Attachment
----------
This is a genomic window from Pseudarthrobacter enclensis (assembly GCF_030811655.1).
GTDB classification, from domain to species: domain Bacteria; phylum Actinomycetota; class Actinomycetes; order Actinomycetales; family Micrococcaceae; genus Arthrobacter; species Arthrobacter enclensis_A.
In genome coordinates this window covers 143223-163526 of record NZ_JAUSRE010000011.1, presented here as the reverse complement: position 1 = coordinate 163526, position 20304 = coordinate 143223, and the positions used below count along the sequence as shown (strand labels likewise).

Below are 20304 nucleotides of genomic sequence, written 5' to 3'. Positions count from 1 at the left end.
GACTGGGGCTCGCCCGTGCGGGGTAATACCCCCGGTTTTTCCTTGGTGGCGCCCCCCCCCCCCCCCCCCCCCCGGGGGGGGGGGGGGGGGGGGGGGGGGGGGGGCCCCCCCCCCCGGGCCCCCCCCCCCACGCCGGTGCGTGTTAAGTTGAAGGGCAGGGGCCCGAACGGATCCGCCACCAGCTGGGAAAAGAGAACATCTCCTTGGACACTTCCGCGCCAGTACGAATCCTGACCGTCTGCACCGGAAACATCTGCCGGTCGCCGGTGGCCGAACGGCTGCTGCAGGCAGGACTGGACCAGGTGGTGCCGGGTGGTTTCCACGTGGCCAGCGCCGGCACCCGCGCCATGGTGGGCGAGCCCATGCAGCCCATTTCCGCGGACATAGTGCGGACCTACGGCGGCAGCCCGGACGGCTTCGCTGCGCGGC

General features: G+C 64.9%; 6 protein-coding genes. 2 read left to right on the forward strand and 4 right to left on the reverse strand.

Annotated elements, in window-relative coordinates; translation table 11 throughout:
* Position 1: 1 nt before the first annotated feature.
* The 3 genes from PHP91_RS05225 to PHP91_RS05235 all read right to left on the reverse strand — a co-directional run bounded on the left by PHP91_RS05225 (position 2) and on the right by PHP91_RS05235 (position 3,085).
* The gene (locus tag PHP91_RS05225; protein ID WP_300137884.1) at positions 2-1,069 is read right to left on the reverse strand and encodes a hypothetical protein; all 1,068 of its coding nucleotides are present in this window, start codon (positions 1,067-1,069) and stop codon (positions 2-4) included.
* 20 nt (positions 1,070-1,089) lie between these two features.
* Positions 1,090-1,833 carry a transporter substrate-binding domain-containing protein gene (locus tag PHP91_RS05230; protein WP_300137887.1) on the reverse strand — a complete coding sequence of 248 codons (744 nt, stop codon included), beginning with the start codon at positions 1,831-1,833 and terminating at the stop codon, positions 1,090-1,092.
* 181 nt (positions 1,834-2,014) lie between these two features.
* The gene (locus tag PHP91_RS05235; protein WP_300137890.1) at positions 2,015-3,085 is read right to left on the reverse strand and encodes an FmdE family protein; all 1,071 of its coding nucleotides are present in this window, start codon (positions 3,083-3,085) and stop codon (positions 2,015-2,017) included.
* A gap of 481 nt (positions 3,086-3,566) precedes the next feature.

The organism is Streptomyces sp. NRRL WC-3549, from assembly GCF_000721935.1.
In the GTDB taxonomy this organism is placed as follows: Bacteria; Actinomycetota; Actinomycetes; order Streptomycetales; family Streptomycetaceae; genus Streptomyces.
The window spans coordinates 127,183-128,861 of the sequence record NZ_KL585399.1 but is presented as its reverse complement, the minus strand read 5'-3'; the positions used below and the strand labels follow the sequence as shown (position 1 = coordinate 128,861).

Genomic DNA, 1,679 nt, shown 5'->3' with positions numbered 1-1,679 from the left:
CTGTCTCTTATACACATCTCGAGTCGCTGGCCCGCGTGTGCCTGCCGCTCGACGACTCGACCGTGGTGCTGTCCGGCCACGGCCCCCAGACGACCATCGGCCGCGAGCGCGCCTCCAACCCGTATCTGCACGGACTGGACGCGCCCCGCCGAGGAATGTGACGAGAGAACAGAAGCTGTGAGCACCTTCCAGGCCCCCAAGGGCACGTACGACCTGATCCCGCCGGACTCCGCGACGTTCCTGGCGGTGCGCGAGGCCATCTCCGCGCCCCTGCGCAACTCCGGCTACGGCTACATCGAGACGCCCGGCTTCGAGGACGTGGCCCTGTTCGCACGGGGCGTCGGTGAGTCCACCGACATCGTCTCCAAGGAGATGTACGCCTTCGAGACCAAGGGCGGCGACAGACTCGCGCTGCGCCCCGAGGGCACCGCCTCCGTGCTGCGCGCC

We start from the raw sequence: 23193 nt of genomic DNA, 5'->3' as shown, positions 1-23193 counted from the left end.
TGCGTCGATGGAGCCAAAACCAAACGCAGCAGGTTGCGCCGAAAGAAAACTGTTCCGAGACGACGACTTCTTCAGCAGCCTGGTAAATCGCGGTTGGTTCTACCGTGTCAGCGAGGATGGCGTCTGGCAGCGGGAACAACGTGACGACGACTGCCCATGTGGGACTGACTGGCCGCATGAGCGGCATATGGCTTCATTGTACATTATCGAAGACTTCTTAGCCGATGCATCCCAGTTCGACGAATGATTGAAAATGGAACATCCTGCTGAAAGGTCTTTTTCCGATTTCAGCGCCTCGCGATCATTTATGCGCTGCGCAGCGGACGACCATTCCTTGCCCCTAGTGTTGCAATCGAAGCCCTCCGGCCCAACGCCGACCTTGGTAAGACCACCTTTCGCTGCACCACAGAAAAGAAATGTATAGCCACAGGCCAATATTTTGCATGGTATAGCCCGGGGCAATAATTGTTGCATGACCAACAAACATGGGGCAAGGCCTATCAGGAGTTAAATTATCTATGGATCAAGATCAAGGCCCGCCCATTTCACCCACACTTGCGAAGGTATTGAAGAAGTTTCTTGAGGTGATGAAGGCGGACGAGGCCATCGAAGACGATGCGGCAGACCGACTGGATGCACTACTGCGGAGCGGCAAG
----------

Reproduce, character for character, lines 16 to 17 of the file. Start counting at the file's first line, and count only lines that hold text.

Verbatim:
The organism is Streptomyces sp. NRRL WC-3549, from assembly GCF_000721935.1.
In the GTDB taxonomy this organism is placed as follows: Bacteria; Actinomycetota; Actinomycetes; order Streptomycetales; family Streptomycetaceae; genus Streptomyces.